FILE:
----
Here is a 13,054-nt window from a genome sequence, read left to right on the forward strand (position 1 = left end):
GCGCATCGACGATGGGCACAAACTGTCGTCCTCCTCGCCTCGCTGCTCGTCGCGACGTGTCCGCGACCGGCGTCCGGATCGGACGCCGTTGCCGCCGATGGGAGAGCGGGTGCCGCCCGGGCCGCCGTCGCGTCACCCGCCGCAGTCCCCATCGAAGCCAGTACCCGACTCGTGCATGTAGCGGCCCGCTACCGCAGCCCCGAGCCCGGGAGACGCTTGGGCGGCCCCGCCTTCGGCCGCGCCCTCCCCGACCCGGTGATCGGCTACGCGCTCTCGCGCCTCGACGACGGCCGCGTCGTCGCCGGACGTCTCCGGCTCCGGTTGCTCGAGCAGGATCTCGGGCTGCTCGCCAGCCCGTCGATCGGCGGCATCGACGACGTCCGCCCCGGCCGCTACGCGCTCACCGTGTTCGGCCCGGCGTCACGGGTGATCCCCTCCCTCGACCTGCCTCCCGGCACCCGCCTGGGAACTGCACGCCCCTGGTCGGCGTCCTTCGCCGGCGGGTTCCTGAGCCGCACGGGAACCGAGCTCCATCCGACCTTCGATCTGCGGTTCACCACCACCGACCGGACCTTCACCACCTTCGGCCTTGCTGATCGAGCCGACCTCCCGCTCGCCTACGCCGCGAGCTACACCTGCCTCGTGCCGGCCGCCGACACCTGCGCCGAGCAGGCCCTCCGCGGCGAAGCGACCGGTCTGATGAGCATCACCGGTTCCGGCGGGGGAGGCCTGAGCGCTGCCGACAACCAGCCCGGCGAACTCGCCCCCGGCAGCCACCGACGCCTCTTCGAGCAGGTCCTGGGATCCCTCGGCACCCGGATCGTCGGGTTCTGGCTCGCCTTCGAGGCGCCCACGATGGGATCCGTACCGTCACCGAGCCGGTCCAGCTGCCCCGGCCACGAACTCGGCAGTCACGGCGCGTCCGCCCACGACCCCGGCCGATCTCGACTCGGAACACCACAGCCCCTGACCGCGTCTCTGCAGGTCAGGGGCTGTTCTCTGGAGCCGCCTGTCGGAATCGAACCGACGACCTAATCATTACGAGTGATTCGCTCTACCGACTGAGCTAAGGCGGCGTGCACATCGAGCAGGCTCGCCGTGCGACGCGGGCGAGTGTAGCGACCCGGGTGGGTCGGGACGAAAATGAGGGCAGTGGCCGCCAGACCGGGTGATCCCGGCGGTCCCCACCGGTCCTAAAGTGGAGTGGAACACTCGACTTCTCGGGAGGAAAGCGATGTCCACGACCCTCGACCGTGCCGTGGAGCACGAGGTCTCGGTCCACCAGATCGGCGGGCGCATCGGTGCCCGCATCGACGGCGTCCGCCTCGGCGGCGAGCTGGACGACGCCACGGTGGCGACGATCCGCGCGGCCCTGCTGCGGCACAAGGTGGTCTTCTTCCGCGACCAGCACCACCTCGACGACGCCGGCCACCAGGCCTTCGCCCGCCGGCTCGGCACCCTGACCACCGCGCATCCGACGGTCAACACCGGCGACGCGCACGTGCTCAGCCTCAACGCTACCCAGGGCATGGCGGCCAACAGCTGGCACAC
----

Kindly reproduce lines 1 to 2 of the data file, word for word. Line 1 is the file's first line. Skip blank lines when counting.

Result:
Here is a 13,054-nt window from a genome sequence, read left to right on the forward strand (position 1 = left end):
GCGCATCGACGATGGGCACAAACTGTCGTCCTCCTCGCCTCGCTGCTCGTCGCGACGTGTCCGCGACCGGCGTCCGGATCGGACGCCGTTGCCGCCGATGGGAGAGCGGGTGCCGCCCGGGCCGCCGTCGCGTCACCCGCCGCAGTCCCCATCGAAGCCAGTACCCGACTCGTGCATGTAGCGGCCCGCTACCGCAGCCCCGAGCCCGGGAGACGCTTGGGCGGCCCCGCCTTCGGCCGCGCCCTCCCCGACCCGGTGATCGGCTACGCGCTCTCGCGCCTCGACGACGGCCGCGTCGTCGCCGGACGTCTCCGGCTCCGGTTGCTCGAGCAGGATCTCGGGCTGCTCGCCAGCCCGTCGATCGGCGGCATCGACGACGTCCGCCCCGGCCGCTACGCGCTCACCGTGTTCGGCCCGGCGTCACGGGTGATCCCCTCCCTCGACCTGCCTCCCGGCACCCGCCTGGGAACTGCACGCCCCTGGTCGGCGTCCTTCGCCGGCGGGTTCCTGAGCCGCACGGGAACCGAGCTCCATCCGACCTTCGATCTGCGGTTCACCACCACCGACCGGACCTTCACCACCTTCGGCCTTGCTGATCGAGCCGACCTCCCGCTCGCCTACGCCGCGAGCTACACCTGCCTCGTGCCGGCCGCCGACACCTGCGCCGAGCAGGCCCTCCGCGGCGAAGCGACCGGTCTGATGAGCATCACCGGTTCCGGCGGGGGAGGCCTGAGCGCTGCCGACAACCAGCCCGGCGAACTCGCCCCCGGCAGCCACCGACGCCTCTTCGAGCAGGTCCTGGGATCCCTCGGCACCCGGATCGTCGGGTTCTGGCTCGCCTTCGAGGCGCCCACGATGGGATCCGTACCGTCACCGAGCCGGTCCAGCTGCCCCGGCCACGAACTCGGCAGTCACGGCGCGTCCGCCCACGACCCCGGCCGATCTCGACTCGGAACACCACAGCCCCTGACCGCGTCTCTGCAGGTCAGGGGCTGTTCTCTGGAGCCGCCTGTCGGAATCGAACCGACGACCTAATCATTACGAGTGATTCGCTCTACCGACTGAGCTAAGGCGGCGTGCACATCGAGCAGGCTCGCCGTGCGACGCGGGCGAGTGTAGCGACCCGGGTGGGTCGGGACGAAAATGAGGGCAGTGGCCGCCAGACCGGGTGATCCCGGCGGTCCCCACCGGTCCTAAAGTGGAGTGGAACACTCGACTTCTCGGGAGGAAAGCGATGTCCACGACCCTCGACCGTGCCGTGGAGCACGAGGTCTCGGTCCACCAGATCGGCGGGCGCATCGGTGCCCGCATCGACGGCGTCCGCCTCGGCGGCGAGCTGGACGACGCCACGGTGGCGACGATCCGCGCGGCCCTGCTGCGGCACAAGGTGGTCTTCTTCCGCGACCAGCACCACCTCGACGACGCCGGCCACCAGGCCTTCGCCCGCCGGCTCGGCACCCTGACCACCGCGCATCCGACGGTCAACACCGGCGACGCGCACGTGCTCAGCCTCAACGCTACCCAGGGCATGGCGGCCAACAGCTGGCACAC